A Question of Pace

pace Sometimes I have noticed that it isn’t that the ‘wrong’ things are happening, simply that they are either happening too fast or too slow for us.  I’m not sure which is more challenging.  Too slow and we get impatient and try to force things to happen; too fast and we go into overwhelm.  Dealing with Change is a much a matter of getting the pace right as much as the sequence.

Champion athletes are lucky enough to have access  to a pace setter, we don’t have this luxury, so we have to master the twin arts of waiting patiently, and the stress of handling it when it comes at us from every direction at the same time.  I think one key is trust.  Trusting the Universe to give us what we need, and trusting our own ability to handle what it chucks at us.  After all, as Nietzsche observed “that which doesn’t kill us makes us stronger.”

At the moment I seem to be having to deal with both extremes at the same time!  Some elements are  just taking forever to work out and I find myself wondering if I have, somehow, got it wrong; and at the same time, the other day I was inundated in a sh1tstorm of epic proportions!  And today, the pendulum seems to have swung back to its middle position. 

Do you have any helpful strategies in dealing with the pace when it gets out of hand?

“It is always the simple things that change our lives. And these things never happen when you are looking for them to happen. Life will reveal answers at the pace life wishes to do so. You feel like running, but life is on a stroll. This is how God does things.”   Donald Miller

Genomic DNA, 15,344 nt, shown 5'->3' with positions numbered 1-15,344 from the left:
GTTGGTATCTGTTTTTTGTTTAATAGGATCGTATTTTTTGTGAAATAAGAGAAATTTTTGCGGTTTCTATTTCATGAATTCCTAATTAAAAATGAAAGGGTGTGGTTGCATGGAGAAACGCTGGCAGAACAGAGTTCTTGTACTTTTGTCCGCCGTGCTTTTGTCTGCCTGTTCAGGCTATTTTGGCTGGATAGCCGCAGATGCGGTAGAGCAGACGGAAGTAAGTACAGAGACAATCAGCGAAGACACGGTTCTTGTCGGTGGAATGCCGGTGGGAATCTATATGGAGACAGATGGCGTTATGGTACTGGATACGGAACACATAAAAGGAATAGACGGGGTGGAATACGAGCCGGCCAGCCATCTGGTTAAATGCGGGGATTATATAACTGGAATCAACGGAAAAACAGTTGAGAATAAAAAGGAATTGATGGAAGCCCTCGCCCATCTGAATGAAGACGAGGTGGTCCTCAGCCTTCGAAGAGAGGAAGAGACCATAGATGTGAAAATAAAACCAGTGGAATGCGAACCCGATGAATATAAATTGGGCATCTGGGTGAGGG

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2 Responses to “A Question of Pace”

  1. Ron Davidson says:

    There is also another aspect to this.

    It is a kind of asynchronous effect.

    As a practitioner, your intervention could be ahead of its time. In this case, the client will not necessarily understand why you offer this intervention – the respective contexts are different.

    I’ve fallen for this myself with some hard and unpleasant experiences. I wasn’t able to find the pace. Possibly worse – I wasn’t able to help build the context with the client and that might have cost both of us.

    I’d rather not go to the other extreme.

    Is there something there that helps?

    Cheers,
    Ron.

  2. I am very aware of getting to far out front of the field Ron. I certainly experienced this about 13 years ago when I set up I-Change and the market just didn’t exist then. I also expereince it in social situations too. The interevention must not on ly be the right one but the right one at the right time.

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